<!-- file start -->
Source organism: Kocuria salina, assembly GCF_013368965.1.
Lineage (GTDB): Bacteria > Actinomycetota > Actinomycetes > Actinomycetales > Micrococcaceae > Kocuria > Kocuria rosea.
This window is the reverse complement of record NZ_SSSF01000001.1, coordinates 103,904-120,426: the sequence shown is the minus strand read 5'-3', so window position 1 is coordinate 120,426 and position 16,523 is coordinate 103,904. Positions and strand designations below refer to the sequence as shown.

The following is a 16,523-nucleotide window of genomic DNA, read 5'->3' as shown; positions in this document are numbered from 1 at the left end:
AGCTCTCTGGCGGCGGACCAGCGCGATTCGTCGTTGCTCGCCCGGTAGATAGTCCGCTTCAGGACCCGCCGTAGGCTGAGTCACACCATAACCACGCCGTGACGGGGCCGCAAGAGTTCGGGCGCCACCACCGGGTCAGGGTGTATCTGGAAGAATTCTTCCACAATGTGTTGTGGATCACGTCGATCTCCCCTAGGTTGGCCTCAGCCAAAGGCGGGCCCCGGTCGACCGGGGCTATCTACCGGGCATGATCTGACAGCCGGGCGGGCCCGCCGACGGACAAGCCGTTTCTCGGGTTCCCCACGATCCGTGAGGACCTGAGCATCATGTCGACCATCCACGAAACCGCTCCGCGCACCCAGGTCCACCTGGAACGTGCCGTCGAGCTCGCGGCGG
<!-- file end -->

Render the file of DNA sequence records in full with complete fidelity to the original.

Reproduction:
Source organism: Kocuria salina, assembly GCF_013368965.1.
Lineage (GTDB): Bacteria > Actinomycetota > Actinomycetes > Actinomycetales > Micrococcaceae > Kocuria > Kocuria rosea.
This window is the reverse complement of record NZ_SSSF01000001.1, coordinates 103,904-120,426: the sequence shown is the minus strand read 5'-3', so window position 1 is coordinate 120,426 and position 16,523 is coordinate 103,904. Positions and strand designations below refer to the sequence as shown.

The following is a 16,523-nucleotide window of genomic DNA, read 5'->3' as shown; positions in this document are numbered from 1 at the left end:
AGCTCTCTGGCGGCGGACCAGCGCGATTCGTCGTTGCTCGCCCGGTAGATAGTCCGCTTCAGGACCCGCCGTAGGCTGAGTCACACCATAACCACGCCGTGACGGGGCCGCAAGAGTTCGGGCGCCACCACCGGGTCAGGGTGTATCTGGAAGAATTCTTCCACAATGTGTTGTGGATCACGTCGATCTCCCCTAGGTTGGCCTCAGCCAAAGGCGGGCCCCGGTCGACCGGGGCTATCTACCGGGCATGATCTGACAGCCGGGCGGGCCCGCCGACGGACAAGCCGTTTCTCGGGTTCCCCACGATCCGTGAGGACCTGAGCATCATGTCGACCATCCACGAAACCGCTCCGCGCACCCAGGTCCACCTGGAACGTGCCGTCGAGCTCGCGGCGG